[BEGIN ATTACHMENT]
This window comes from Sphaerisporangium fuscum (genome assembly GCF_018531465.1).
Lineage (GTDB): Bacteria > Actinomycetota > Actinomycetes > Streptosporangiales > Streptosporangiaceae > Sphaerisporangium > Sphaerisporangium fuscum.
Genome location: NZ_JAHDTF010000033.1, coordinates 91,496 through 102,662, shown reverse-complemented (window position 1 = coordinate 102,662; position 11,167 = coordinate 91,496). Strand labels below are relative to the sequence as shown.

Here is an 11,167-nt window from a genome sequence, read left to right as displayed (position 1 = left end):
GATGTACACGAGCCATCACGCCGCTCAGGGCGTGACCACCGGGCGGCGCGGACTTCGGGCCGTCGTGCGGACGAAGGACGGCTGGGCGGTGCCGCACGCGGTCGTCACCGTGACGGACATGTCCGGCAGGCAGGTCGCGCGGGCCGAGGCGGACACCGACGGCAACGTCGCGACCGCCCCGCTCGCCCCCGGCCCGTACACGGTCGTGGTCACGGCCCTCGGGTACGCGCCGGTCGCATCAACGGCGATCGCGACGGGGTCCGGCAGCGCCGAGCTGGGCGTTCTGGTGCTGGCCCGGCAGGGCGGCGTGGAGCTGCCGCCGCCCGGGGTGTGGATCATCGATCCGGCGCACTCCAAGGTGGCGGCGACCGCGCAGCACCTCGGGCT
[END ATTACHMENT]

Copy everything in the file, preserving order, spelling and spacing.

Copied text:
This window comes from Sphaerisporangium fuscum (genome assembly GCF_018531465.1).
Lineage (GTDB): Bacteria > Actinomycetota > Actinomycetes > Streptosporangiales > Streptosporangiaceae > Sphaerisporangium > Sphaerisporangium fuscum.
Genome location: NZ_JAHDTF010000033.1, coordinates 91,496 through 102,662, shown reverse-complemented (window position 1 = coordinate 102,662; position 11,167 = coordinate 91,496). Strand labels below are relative to the sequence as shown.

Here is an 11,167-nt window from a genome sequence, read left to right as displayed (position 1 = left end):
GATGTACACGAGCCATCACGCCGCTCAGGGCGTGACCACCGGGCGGCGCGGACTTCGGGCCGTCGTGCGGACGAAGGACGGCTGGGCGGTGCCGCACGCGGTCGTCACCGTGACGGACATGTCCGGCAGGCAGGTCGCGCGGGCCGAGGCGGACACCGACGGCAACGTCGCGACCGCCCCGCTCGCCCCCGGCCCGTACACGGTCGTGGTCACGGCCCTCGGGTACGCGCCGGTCGCATCAACGGCGATCGCGACGGGGTCCGGCAGCGCCGAGCTGGGCGTTCTGGTGCTGGCCCGGCAGGGCGGCGTGGAGCTGCCGCCGCCCGGGGTGTGGATCATCGATCCGGCGCACTCCAAGGTGGCGGCGACCGCGCAGCACCTCGGGCT